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Golden Coin

"Sir," the elderly butler stated, standing straight as a stick and was as skinny as one., "Mistress Shelley wishes to speak to you."
        The man at the lavish desk leaned into the finely crafted leather and wooden chair with a high back that didn't need to be as such, but was because the man with the money, a lot of money at that, had asked for it. With blue eyes, the man stared up at his servant coldly, snapping the gold coin on the shiny, unused desk surface that he had been twirling like a top for amusement.
        The servant, though he stood as still as a brick wall, swallowed back a lump in his throat clearly in his own mind scared for what those thick, overly moist lips were about to say.    
        "Again, Sir."
        The man pressed a fingertip to his temple, stifling a groan that was too loud. "She just comes back again and again. It's never enough with these people."
        "They are homeless."
        "Then get jobs to get homes."
        "No jobs will take them."
        "Well they are clearly useless to our society."
        "I suppose." The butler agreed with no pride. His voice, low to the ground and beaten to where it was a sound with no soul.
        "Bring her in." He sighed like an over asked teenager and began to play with his coin once more, feeling the texture against his thumb and index.
        The butler nodded only once simply for respect of the higher up and nothing more. Within the next five minutes, a young lady with long brown hair, brown eyes and an innocent smile sat on the chair opposite to the man baby in front of her. She wore the fanciest dress she had, a knee high, thick strapped straight gown, a solid orphan blue with a jade band around her thin waist to still be able to attract those of the opposite sex. It worked well from time to time.
        She watched as the gold filed through the thick fingers of the bulbous man in the chair that dwarfed her own. Bands of gold, silver and copper wedged onto those meaty digits as if to make sure no one stole them in the dead of night. She no longer smiled as she normally did. Her head was down, knowing her place as a woman.
"Sir," she began after the lone sound of the grandfather clock in the background began the annoy her. "I'm sorry to disturb you like this again but I have very good reason t-"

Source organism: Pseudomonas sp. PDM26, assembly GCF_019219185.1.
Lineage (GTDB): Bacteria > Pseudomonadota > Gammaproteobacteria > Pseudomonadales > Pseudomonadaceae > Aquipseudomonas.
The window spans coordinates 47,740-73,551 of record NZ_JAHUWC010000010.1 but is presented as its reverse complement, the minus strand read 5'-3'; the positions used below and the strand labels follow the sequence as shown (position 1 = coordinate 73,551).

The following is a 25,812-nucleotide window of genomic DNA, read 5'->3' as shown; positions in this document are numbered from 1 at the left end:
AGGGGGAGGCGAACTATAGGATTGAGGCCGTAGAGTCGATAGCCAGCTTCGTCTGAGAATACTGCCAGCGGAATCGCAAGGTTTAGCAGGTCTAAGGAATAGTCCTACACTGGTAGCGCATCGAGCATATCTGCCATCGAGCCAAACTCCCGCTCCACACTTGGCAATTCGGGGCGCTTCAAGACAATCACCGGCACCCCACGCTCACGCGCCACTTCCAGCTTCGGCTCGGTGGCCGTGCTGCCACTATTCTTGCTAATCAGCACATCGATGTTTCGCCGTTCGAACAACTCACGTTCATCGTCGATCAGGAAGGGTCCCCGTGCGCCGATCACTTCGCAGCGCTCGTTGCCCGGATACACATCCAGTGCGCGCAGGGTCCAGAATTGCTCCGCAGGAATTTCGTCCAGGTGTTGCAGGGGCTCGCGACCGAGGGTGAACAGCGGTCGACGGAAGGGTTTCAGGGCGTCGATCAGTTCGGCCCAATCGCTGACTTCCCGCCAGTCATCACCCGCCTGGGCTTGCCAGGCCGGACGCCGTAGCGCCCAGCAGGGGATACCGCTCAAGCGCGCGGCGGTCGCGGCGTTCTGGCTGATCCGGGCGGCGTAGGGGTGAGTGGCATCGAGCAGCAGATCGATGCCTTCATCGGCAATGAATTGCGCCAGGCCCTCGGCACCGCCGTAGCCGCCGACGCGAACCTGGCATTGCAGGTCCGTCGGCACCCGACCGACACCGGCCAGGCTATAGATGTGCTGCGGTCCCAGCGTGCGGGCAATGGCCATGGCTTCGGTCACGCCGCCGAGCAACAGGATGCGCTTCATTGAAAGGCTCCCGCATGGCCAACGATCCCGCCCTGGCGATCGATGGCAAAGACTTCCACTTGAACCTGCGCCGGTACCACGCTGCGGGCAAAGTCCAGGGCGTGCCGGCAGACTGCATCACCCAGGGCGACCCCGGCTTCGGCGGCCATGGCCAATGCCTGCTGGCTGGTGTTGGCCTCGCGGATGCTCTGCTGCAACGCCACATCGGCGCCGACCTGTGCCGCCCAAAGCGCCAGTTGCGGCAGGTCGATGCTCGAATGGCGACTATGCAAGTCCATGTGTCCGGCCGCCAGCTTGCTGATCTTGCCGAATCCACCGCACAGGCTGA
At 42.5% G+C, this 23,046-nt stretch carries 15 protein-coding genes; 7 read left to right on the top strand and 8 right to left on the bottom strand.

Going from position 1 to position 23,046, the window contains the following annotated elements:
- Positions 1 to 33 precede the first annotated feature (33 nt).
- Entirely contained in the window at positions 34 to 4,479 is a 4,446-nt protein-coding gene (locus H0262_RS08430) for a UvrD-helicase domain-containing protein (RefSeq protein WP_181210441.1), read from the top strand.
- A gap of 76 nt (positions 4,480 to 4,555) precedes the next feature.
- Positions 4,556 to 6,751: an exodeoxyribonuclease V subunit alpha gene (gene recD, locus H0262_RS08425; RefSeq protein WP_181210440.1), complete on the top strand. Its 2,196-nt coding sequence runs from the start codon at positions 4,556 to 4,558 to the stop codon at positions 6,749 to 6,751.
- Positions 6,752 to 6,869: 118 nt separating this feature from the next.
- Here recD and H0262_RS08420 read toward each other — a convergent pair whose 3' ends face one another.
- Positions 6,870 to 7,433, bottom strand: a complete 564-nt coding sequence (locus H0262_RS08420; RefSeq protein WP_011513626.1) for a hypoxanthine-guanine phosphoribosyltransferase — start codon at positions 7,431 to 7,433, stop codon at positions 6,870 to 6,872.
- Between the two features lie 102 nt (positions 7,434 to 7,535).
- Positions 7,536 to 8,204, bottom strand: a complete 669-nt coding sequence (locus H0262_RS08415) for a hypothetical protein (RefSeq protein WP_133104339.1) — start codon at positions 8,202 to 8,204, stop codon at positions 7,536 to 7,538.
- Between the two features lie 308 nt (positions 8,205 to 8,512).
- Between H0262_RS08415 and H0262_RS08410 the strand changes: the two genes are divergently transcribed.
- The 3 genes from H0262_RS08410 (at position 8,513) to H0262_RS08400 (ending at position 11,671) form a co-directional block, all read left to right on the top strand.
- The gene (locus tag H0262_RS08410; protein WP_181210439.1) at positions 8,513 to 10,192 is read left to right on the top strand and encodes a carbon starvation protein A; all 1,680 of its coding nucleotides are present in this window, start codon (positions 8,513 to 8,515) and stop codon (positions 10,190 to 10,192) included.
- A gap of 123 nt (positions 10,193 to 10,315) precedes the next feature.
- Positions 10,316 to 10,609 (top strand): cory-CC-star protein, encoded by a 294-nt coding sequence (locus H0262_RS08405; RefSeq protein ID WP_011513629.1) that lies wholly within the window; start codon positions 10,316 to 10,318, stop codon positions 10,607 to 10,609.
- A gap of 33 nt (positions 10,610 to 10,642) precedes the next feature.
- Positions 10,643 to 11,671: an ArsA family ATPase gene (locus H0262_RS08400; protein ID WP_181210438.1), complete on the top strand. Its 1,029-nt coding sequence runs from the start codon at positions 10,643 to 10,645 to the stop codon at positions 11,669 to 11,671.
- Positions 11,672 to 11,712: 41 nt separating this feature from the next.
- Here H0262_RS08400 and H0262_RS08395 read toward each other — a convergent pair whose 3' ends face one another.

"Another child?" He hissed under his breath. The young lady stared back down at her folded hands. Clearly he had guessed correctly. The sun seemed to dim causing the room to turn an evil darkness, the tapping of the man's coin against the wood of the desk stopped making Shelley look up a bit. The man, hair thinning and chin resting in the fat of his neck leaned forward a tiny amount. The protesting leather of his clothing and chair thundered within her head. She felt sweat on her brow.
        "Y-Yes," she finally said glancing from the coin to her hands to those ghostly blue devil eyes. "Though this one was not planned, but it would be good for the farm, we need more workers." Her mind raced trying to get everything out at once. "I personally believe this would be good."
        "Babies are work." The man stated simply. "Annoying little creatures until the age of seven when they can finally hold a shovel and not fall over. Parasites of money, of food. My food no less."
        "Like he needs any more food," she thought. "Even so think about down the road. One more worker, instead of nine of us, there will be ten."
        "Three of which are still too young."
        "Aye, but within the years, age will come and so will muscle and balance, thus more workers and, eventually more crops."
        The man raised an eyebrow putting the circle of gold back into the depths of his coat pocket. Never to be seen again. "That would be good." A smile crept over his dimly lit face. "Very well, keep the child, in return I wish to see more crops in the coming years than any other year. I don't like to be disappointed."
        "Aye, I know."
        The girl was then shooed away as the man prepared to count his savings once more, the grin still painted across his face.

by Meghan Storey

Last Modified: Feb 25, 2016
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